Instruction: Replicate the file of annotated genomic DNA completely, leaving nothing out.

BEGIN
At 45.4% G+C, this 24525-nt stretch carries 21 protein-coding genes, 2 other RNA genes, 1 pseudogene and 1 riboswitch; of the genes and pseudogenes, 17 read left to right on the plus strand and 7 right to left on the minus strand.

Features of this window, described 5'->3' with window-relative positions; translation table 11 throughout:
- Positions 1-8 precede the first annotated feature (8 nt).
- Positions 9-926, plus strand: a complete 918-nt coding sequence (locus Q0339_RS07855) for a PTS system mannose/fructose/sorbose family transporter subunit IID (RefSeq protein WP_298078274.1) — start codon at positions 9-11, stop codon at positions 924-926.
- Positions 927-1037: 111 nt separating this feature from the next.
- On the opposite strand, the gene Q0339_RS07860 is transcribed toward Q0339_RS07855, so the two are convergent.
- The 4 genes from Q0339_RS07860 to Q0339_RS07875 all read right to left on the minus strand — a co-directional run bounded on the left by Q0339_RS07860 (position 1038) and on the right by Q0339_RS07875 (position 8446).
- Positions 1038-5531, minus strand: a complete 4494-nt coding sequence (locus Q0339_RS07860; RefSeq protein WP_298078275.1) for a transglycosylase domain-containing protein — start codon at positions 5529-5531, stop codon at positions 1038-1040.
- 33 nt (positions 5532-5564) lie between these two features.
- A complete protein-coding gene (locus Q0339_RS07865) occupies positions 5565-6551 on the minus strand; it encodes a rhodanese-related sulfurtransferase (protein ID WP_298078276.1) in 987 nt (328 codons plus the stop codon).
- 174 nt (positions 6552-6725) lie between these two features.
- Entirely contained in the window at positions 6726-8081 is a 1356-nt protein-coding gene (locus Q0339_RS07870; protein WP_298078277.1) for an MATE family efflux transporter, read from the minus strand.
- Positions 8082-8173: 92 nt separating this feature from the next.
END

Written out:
At 45.4% G+C, this 24525-nt stretch carries 21 protein-coding genes, 2 other RNA genes, 1 pseudogene and 1 riboswitch; of the genes and pseudogenes, 17 read left to right on the plus strand and 7 right to left on the minus strand.

Features of this window, described 5'->3' with window-relative positions; translation table 11 throughout:
- Positions 1-8 precede the first annotated feature (8 nt).
- Positions 9-926, plus strand: a complete 918-nt coding sequence (locus Q0339_RS07855) for a PTS system mannose/fructose/sorbose family transporter subunit IID (RefSeq protein WP_298078274.1) — start codon at positions 9-11, stop codon at positions 924-926.
- Positions 927-1037: 111 nt separating this feature from the next.
- On the opposite strand, the gene Q0339_RS07860 is transcribed toward Q0339_RS07855, so the two are convergent.
- The 4 genes from Q0339_RS07860 to Q0339_RS07875 all read right to left on the minus strand — a co-directional run bounded on the left by Q0339_RS07860 (position 1038) and on the right by Q0339_RS07875 (position 8446).
- Positions 1038-5531, minus strand: a complete 4494-nt coding sequence (locus Q0339_RS07860; RefSeq protein WP_298078275.1) for a transglycosylase domain-containing protein — start codon at positions 5529-5531, stop codon at positions 1038-1040.
- 33 nt (positions 5532-5564) lie between these two features.
- A complete protein-coding gene (locus Q0339_RS07865) occupies positions 5565-6551 on the minus strand; it encodes a rhodanese-related sulfurtransferase (protein ID WP_298078276.1) in 987 nt (328 codons plus the stop codon).
- 174 nt (positions 6552-6725) lie between these two features.
- Entirely contained in the window at positions 6726-8081 is a 1356-nt protein-coding gene (locus Q0339_RS07870; protein WP_298078277.1) for an MATE family efflux transporter, read from the minus strand.
- Positions 8082-8173: 92 nt separating this feature from the next.